Which Dividend Stocks Are Best For Retirement Income?
If you’re ready to find the best dividend stocks for retirement income right now, watch out. One of the temptations of investing is that once you learn about a good strategy, you convince yourself you can do it as well as a professional can.
Hopefully, by phrasing it in that way, the answer becomes obvious. Just asking yourself whether you can do something can lead to a positive answer – “sure, I can do that.” – but it may well be the wrong answer relative to what you’re trying to achieve.
As an example, I can do plumbing. But I’m not very good at it. If I want a so-so job at my house, I’ll do the plumbing, but I’ve acknowledged that it won’t be as good a job as if I hired a professional to do it. So, outside plumbing, like replacing a hose bib? Sure, I’ll do that. But the minute I step across the threshold into the house, I know that my work on the sink will not look (and might not work) the way we want it to.
We all have these areas. You might be great at plumbing, and you’re to be commended. The last time I tried that (when I learned I didn’t have the skill), I almost swamped a bathroom. You have to know where you’re good and where you’re not. Most people don’t have careers in investment management. Acknowledging that, why would anyone conclude that they should still attempt to enter this market and compete with the professionals?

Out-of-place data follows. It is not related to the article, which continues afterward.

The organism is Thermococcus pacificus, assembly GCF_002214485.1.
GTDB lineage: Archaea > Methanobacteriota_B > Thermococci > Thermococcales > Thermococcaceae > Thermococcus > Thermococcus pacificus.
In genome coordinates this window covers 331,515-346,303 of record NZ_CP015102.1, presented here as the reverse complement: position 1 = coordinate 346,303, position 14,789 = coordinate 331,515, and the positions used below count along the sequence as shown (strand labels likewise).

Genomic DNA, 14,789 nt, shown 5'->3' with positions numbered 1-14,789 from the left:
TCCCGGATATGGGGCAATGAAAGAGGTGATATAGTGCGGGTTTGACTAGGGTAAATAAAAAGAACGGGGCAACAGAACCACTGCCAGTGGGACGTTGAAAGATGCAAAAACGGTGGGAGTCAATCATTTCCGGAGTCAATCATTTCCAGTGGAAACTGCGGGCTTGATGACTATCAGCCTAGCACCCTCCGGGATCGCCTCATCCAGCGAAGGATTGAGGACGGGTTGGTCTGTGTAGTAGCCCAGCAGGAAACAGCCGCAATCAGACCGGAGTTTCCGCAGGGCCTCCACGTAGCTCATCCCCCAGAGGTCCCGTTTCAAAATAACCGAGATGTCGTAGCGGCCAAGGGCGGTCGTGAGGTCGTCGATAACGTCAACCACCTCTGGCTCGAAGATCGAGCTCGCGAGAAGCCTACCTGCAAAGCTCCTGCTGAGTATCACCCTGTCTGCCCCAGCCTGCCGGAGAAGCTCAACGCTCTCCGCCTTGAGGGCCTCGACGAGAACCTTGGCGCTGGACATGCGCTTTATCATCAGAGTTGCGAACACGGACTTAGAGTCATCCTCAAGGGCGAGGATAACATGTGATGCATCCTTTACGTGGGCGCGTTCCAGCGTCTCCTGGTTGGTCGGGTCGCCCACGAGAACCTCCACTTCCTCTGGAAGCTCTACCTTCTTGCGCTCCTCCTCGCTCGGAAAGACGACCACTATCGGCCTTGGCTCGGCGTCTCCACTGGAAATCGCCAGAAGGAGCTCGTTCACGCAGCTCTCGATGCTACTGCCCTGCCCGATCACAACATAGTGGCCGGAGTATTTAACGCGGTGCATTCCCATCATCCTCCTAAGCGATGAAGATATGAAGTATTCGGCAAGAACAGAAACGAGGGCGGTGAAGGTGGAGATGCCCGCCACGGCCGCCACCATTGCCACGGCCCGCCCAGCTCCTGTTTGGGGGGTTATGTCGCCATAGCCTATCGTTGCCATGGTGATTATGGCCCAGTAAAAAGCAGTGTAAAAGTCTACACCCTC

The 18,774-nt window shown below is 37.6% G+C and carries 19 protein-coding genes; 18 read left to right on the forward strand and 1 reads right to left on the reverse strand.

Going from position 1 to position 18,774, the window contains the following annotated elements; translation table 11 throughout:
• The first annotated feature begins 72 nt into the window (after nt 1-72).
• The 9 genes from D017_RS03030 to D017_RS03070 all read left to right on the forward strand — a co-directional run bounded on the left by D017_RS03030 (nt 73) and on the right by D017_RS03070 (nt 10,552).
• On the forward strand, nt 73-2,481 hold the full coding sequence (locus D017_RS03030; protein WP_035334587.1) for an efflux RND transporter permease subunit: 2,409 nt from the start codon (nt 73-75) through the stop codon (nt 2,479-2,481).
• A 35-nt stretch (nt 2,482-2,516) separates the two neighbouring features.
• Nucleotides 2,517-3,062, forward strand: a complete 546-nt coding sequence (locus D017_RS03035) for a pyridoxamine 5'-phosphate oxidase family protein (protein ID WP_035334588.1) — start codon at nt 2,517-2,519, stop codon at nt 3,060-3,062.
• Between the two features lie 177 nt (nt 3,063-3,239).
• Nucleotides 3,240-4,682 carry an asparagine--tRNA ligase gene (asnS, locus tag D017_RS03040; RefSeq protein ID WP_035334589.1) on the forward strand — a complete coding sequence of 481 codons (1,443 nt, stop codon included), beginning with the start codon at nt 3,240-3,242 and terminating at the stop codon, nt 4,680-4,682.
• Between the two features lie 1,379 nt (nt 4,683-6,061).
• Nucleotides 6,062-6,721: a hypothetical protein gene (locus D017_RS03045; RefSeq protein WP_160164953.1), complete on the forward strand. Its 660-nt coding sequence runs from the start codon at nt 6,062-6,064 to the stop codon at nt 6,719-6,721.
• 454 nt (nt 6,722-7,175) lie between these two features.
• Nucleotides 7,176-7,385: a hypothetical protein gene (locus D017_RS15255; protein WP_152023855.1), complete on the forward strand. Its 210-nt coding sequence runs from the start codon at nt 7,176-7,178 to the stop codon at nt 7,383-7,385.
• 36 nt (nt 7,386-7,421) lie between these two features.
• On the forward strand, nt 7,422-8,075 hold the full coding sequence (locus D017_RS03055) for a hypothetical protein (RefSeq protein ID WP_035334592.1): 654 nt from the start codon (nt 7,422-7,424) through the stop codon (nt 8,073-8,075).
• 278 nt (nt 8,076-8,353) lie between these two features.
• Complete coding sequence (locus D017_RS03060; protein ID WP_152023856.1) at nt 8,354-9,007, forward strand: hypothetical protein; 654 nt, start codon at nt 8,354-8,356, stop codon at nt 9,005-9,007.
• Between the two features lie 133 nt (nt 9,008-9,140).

And the fact that there is competition is one of the keys to determining success or failure. Just buying a dividend stock does not guarantee you success in achieving your financial goals. Moreover, all stocks, including dividend stocks, can be overpriced, underpriced, or correctly priced. Buying too high will reduce the benefit of owning a dividend stock. Buying at a discount will amplify the benefit of owning a dividend stock.
Good Stocks Don’t Always Remain Good
Furthermore, “good” stocks don’t always remain “good.” Company management changes, industries change, the competitive landscape changes, and a well managed successful company may become poorly managed and unsuccessful. Sears is a perfect example; once the retail category leader, its market changed, its management became complacent – some argue they became arrogant – and they spiraled downward.